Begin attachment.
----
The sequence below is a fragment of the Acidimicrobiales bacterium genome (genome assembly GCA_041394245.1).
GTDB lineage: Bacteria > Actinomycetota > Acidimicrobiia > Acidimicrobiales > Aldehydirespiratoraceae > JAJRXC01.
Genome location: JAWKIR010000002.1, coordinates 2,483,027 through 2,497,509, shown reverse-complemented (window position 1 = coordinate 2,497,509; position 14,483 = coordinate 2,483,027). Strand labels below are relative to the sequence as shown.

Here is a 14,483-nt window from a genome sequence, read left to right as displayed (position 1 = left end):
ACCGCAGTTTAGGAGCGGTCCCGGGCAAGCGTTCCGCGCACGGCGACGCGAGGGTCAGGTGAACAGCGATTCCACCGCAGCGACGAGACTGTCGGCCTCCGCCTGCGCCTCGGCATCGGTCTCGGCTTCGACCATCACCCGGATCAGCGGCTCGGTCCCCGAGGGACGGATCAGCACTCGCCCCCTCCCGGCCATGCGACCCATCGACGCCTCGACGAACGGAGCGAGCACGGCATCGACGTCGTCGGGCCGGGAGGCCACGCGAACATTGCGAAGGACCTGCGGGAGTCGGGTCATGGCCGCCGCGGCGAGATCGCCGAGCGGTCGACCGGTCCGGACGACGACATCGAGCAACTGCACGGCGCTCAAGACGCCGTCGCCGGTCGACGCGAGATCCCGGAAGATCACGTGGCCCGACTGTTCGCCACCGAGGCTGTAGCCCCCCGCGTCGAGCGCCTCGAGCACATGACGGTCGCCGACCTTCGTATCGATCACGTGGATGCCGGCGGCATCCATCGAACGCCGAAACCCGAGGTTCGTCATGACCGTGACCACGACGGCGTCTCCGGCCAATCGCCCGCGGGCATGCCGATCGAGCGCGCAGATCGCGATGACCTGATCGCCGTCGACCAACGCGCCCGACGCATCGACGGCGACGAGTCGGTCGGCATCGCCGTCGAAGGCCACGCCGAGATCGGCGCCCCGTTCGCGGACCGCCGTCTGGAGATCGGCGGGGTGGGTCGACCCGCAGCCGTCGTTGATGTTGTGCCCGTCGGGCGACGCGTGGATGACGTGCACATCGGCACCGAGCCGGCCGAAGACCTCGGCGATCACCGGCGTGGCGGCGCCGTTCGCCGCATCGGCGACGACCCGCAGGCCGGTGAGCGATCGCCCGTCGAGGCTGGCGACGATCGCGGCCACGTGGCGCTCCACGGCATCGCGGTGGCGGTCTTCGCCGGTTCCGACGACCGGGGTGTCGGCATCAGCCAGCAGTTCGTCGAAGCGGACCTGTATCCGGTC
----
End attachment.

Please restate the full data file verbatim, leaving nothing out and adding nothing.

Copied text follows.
The sequence below is a fragment of the Acidimicrobiales bacterium genome (genome assembly GCA_041394245.1).
GTDB lineage: Bacteria > Actinomycetota > Acidimicrobiia > Acidimicrobiales > Aldehydirespiratoraceae > JAJRXC01.
Genome location: JAWKIR010000002.1, coordinates 2,483,027 through 2,497,509, shown reverse-complemented (window position 1 = coordinate 2,497,509; position 14,483 = coordinate 2,483,027). Strand labels below are relative to the sequence as shown.

Here is a 14,483-nt window from a genome sequence, read left to right as displayed (position 1 = left end):
ACCGCAGTTTAGGAGCGGTCCCGGGCAAGCGTTCCGCGCACGGCGACGCGAGGGTCAGGTGAACAGCGATTCCACCGCAGCGACGAGACTGTCGGCCTCCGCCTGCGCCTCGGCATCGGTCTCGGCTTCGACCATCACCCGGATCAGCGGCTCGGTCCCCGAGGGACGGATCAGCACTCGCCCCCTCCCGGCCATGCGACCCATCGACGCCTCGACGAACGGAGCGAGCACGGCATCGACGTCGTCGGGCCGGGAGGCCACGCGAACATTGCGAAGGACCTGCGGGAGTCGGGTCATGGCCGCCGCGGCGAGATCGCCGAGCGGTCGACCGGTCCGGACGACGACATCGAGCAACTGCACGGCGCTCAAGACGCCGTCGCCGGTCGACGCGAGATCCCGGAAGATCACGTGGCCCGACTGTTCGCCACCGAGGCTGTAGCCCCCCGCGTCGAGCGCCTCGAGCACATGACGGTCGCCGACCTTCGTATCGATCACGTGGATGCCGGCGGCATCCATCGAACGCCGAAACCCGAGGTTCGTCATGACCGTGACCACGACGGCGTCTCCGGCCAATCGCCCGCGGGCATGCCGATCGAGCGCGCAGATCGCGATGACCTGATCGCCGTCGACCAACGCGCCCGACGCATCGACGGCGACGAGTCGGTCGGCATCGCCGTCGAAGGCCACGCCGAGATCGGCGCCCCGTTCGCGGACCGCCGTCTGGAGATCGGCGGGGTGGGTCGACCCGCAGCCGTCGTTGATGTTGTGCCCGTCGGGCGACGCGTGGATGACGTGCACATCGGCACCGAGCCGGCCGAAGACCTCGGCGATCACCGGCGTGGCGGCGCCGTTCGCCGCATCGGCGACGACCCGCAGGCCGGTGAGCGATCGCCCGTCGAGGCTGGCGACGATCGCGGCCACGTGGCGCTCCACGGCATCGCGGTGGCGGTCTTCGCCGGTTCCGACGACCGGGGTGTCGGCATCAGCCAGCAGTTCGTCGAAGCGGACCTGTATCCGGTC